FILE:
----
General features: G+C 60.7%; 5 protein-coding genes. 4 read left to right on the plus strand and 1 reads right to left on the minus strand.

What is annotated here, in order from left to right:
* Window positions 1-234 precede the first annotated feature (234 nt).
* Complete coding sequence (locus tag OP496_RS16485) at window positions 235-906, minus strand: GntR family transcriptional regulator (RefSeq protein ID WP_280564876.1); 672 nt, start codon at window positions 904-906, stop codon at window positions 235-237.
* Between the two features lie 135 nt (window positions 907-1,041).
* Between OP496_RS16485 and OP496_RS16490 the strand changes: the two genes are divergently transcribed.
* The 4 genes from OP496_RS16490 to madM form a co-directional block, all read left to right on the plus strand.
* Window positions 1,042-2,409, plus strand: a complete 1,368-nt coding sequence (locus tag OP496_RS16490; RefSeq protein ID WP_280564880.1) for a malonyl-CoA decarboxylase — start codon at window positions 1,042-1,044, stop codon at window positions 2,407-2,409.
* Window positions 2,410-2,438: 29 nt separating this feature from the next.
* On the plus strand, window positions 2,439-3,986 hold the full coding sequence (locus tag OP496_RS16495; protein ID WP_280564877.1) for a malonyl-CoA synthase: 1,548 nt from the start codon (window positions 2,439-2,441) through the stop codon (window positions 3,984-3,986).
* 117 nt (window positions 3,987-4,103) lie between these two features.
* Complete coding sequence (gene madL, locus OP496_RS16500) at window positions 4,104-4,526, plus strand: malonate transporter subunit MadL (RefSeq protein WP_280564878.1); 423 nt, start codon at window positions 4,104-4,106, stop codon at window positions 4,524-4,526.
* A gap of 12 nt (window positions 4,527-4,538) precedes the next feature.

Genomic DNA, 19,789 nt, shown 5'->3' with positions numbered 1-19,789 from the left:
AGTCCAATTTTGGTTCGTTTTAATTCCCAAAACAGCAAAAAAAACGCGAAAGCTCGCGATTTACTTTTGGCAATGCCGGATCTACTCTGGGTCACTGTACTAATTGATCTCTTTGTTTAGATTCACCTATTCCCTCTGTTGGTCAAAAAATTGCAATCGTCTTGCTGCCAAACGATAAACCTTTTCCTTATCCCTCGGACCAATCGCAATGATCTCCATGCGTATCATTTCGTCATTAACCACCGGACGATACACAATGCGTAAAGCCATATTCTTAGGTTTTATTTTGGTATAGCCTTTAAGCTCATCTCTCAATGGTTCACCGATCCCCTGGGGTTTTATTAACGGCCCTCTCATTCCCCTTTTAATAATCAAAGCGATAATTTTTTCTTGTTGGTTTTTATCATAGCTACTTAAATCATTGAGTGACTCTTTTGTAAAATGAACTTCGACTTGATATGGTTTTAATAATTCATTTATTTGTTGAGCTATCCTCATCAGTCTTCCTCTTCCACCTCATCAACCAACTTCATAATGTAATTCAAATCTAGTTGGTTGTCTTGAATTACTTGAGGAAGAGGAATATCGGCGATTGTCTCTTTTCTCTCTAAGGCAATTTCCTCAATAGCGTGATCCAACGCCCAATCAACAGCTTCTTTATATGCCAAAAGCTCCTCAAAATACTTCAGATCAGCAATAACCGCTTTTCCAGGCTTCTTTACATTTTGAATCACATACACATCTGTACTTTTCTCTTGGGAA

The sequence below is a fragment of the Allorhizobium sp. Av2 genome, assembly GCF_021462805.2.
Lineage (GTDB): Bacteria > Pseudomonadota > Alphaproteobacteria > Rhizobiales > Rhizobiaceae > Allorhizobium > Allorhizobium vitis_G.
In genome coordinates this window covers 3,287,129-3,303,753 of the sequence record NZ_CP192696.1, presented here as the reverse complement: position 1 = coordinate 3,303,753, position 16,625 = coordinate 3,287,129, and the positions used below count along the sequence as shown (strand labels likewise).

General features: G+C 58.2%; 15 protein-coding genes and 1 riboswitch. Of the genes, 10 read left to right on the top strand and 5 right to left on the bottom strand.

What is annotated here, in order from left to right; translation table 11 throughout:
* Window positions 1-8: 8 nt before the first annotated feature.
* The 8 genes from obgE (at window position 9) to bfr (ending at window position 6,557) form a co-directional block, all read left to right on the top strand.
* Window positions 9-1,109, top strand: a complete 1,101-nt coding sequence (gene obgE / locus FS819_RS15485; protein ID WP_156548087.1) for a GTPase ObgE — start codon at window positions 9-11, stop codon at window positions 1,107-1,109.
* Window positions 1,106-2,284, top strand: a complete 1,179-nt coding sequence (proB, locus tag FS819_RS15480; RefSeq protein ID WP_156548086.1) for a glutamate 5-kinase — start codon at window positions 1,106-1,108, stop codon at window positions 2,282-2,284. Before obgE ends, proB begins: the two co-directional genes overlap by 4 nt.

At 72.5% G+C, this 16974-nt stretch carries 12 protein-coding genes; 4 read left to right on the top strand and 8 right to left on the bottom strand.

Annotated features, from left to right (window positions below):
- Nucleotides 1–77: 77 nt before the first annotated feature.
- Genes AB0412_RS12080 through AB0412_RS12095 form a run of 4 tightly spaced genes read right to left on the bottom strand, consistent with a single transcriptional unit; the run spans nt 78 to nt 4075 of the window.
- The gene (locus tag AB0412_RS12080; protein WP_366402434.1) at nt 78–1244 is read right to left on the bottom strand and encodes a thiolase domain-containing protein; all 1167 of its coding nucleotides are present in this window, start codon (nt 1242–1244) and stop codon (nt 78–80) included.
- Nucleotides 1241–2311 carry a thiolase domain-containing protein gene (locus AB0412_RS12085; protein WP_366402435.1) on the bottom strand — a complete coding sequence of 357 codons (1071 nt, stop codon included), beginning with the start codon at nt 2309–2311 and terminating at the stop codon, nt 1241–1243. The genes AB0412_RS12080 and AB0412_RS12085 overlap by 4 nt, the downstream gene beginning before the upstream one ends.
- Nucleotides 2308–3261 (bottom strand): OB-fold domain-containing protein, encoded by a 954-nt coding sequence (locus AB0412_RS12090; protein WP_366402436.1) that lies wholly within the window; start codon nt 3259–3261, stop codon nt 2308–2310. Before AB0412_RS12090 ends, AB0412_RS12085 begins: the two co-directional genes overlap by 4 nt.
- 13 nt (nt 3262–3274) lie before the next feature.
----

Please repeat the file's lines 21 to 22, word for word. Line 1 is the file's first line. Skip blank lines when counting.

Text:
* Window positions 1-8: 8 nt before the first annotated feature.
* The 8 genes from obgE (at window position 9) to bfr (ending at window position 6,557) form a co-directional block, all read left to right on the top strand.